I find it slightly challenging to procure Thai ingredients in Singapore, especially when you’re living in the West and the famous Thai supermarket is located at Golden Mile Complex. I wanted to make some tom yum goong but didn’t have any good Thai roasted chili paste (nam prik pao) on hand. I did have a bottle of Thai chili paste (Maepranom brand) that someone bought for me once, but I personally think that it didn’t posses the aroma and piquant flavour I was looking for. It also lacked the essence of what a chili paste should have – spiciness. So I wasn’t very keen on using it in my tom yum goong, yet I was also lazy to go all the way to Golden Mile Complex just to get a jar of nam prik pao. Then I thought, why not make my own nam prik pao? And so I did. Making my own nam prik pao seemed demanding and I thought to myself that if the final product is just on par with the store-bought ones, then I would rather get nam prik pao from the supermarket in future. I don’t mean to blow my own horn, but after trying the final product, I was pleasantly surprised that my homemade nam prik pao was significantly more appetizing than the Maepranom brand’s chili paste. In a blind taste test I conducted with my family, they also chose my homemade nam prik pao over the store-bought one. As I wasn’t sure if the final product would taste good, I only made about 215g, which will be finished in no time if you’re making tom yum goong. I would strongly recommend you to make two times the recipe since you can keep it in the refrigerator for quite a number of weeks.
Maepranom brand Thai chili paste
Here are the ingredients you’ll need – dried chilies, belacan (shrimp paste), palm sugar, fish sauce, tamarind juice, garlic, shallots, dried shrimp, oil and water (as needed). I know it looks like an exhausting list of ingredients, but it’s worth it. Most of these ingredients are easily found in my kitchen, so I didn’t have to buy them specially to make the chili paste. The only ingredient that I didn’t have was tamarind paste, but it’s relatively cheap! The tamarind comes in a paste form so you need to add some water to it and strain to get the juice.
First, you’ll have to toast the belacan (shrimp paste) for a few minutes until it becomes crumbly. You can toast it over a strip of aluminium foil if you want, as the foil prevents the belacan from burning easily and also prevents the pan from ‘contamination’ by the belacan’s pungent odour.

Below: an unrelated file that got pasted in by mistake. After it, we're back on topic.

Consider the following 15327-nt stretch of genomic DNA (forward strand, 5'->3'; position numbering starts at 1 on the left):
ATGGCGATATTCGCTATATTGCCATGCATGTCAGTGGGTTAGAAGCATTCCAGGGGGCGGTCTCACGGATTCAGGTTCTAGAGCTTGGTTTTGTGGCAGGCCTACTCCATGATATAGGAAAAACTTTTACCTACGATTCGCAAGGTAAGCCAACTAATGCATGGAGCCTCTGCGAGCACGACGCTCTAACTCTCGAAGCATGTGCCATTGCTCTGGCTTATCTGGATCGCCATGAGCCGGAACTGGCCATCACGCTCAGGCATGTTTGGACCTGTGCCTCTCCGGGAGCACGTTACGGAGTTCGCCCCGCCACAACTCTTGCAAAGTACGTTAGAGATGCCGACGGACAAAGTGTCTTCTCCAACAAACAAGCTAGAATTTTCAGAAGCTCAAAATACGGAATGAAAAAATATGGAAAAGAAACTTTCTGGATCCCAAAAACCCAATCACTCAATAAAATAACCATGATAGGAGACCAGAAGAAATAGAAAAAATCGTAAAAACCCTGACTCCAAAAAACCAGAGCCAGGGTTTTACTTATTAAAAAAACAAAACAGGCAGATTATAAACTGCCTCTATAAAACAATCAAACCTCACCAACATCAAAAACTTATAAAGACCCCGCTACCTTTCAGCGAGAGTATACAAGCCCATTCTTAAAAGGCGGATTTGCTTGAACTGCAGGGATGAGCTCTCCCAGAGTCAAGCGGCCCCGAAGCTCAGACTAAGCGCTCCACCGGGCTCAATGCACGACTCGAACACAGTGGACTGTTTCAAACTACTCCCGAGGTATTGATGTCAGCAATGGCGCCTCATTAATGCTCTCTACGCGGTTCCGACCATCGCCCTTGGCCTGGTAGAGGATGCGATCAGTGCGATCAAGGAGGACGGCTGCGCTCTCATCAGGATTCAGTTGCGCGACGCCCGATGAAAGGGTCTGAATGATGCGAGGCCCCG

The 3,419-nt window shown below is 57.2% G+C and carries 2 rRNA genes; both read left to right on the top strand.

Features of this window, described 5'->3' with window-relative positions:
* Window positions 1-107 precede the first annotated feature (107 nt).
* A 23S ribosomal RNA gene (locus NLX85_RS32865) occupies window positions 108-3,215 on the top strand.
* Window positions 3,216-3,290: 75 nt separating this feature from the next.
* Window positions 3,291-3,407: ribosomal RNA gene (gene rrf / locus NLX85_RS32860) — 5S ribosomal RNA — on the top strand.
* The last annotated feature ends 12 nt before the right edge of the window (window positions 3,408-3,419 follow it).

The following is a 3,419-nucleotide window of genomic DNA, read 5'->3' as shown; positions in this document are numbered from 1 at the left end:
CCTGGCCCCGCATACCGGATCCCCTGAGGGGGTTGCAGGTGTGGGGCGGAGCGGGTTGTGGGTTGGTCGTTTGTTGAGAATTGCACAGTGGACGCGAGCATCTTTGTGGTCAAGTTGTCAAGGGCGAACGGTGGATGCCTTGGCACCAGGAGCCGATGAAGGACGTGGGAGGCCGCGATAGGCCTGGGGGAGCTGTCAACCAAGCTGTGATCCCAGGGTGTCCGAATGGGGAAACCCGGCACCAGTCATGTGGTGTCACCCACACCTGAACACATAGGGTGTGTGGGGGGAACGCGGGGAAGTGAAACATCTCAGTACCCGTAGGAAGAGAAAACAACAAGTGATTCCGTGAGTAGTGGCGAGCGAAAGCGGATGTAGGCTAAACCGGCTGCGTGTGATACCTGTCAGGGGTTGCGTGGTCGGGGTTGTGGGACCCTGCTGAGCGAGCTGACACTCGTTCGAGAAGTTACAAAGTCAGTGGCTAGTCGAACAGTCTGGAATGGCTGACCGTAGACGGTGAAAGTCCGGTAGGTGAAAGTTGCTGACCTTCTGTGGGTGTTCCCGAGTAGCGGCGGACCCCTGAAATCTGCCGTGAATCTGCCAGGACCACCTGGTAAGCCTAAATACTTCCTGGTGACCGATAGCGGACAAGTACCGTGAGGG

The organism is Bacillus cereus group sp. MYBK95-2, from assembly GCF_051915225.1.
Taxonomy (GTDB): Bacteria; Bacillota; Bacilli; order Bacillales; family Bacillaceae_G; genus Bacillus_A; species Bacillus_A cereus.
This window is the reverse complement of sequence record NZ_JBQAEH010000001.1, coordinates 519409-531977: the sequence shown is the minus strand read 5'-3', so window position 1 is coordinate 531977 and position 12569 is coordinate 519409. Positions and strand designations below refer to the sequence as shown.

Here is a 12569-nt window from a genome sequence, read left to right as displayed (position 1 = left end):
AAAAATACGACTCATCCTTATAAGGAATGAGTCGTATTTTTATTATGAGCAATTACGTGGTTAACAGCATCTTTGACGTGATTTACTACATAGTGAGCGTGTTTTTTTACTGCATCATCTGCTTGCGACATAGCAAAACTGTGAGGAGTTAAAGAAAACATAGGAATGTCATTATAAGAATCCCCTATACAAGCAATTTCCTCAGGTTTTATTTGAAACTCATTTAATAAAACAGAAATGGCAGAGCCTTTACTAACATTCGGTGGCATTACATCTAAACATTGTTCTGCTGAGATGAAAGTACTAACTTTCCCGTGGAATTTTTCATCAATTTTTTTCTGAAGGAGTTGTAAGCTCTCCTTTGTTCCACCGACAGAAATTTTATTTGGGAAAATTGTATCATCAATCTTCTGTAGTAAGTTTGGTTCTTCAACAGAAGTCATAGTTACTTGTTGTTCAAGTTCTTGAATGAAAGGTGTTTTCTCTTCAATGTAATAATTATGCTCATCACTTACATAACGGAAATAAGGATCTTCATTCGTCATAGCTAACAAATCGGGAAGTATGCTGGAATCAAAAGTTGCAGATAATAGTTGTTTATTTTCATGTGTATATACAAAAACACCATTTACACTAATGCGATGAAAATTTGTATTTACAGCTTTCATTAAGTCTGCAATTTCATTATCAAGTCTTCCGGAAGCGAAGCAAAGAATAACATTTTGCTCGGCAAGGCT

Next, toast the dried red chilies until fragrant, being careful not to burn them. You can remove all the chili seeds, or leave half of them if you want more heat. Note: the blender may not be able to blend the chili seeds well so you may have to pound them if you opt to throw in some of the seeds. Anyway, I personally think that the amount of chilies I used wasn’t enough, so you can add more chilies if you like your paste spicier. I didn’t because I have some family members who cannot stomach spicy food.
Fry the dried shrimps till fragrant.
Fry the garlic till golden brown.
Fry the shallots till golden brown. Remove the shallots and leave the oil in the pan.
Put all the ingredients – dried chilies, belacan, dried shrimps, garlic, shallots, palm sugar, tamarind juice and fish sauce – into a blender and blend into a fine paste. You can add just a little bit of water if needed.
Add the chili paste into the pan with the remaining oil and fry for around 7-10 minutes until the chili paste becomes a deep red hue.
And there you have it – Thai roasted chili paste with rich, caramelized tones. It is actually good enough to eat on its own! It may seem strange but many people pair this with toasted bread as well. Some recipes may not call for frying the garlic and shallots but you really should, because the flavours are a lot richer and more pronounced if you do.
The recipe may seem slightly rigorous but I honestly think it’s worth the effort if you’re going to be using nam prik pao in several recipes. Of course if you just want to make a single bowl of tom yum goong, using store-bought nam prik pao will suffice. I have absolutely no idea how much a jar of store-bought nam prik pao will cost, but I’m guessing it’s around $5 for a 228g jar? Making it yourself doesn’t save you that much money, and admittedly, it requires a lot more effort. But it’s the difference in taste that makes the effort worthwhile.
Thai Roasted Chilli Paste (Nam Prik Pao)
- 20 g dried red chili ($0.20)
- 45 g shallots (sliced) ($0.093)
- 35 g garlic (sliced) ($0.245)
- 15 g dried shrimp ($0.48)
- 10 g belacan ($0.067)
- 90 g palm sugar ($0.753)
- 2 tbsp tamarind juice ($0.095)
- 2 tbsp fish sauce ($0.068)
- 60 ml 60 ml oil ($0.468)
- water (as needed)
- Toast belacan (shrimp paste) over a strip of aluminium foil in a pan until crumbly. This should take around 3 minutes. The aluminium foil helps to prevent the belacan from burning easily and also prevents the pan from absorbing the pungent odour of the belacan. Remove and set aside.
- Add dried chilies into pan and toast until fragrant. Be careful not to burn the chilies. Remove and set aside.
- Add 60ml of oil to the pan and toast the dried shrimps till fragrant. Remove and set aside.
- Add garlic into the pan and fry till golden brown. Remove and set aside.
- Add shallots into the pan and fry till golden brown. Remove and set aside. Leave the oil in the pan.
- Add the chilies, belacan, dried shrimps, garlic, shallots, palm sugar, tamarind juice and fish sauce into a blender and blend into a fine paste. You can add just a little bit of water if needed.
- Add chili paste into pan and fry over medium-high heat for around 7-10 minutes until paste darkens. Remove from pan and store upon cooling.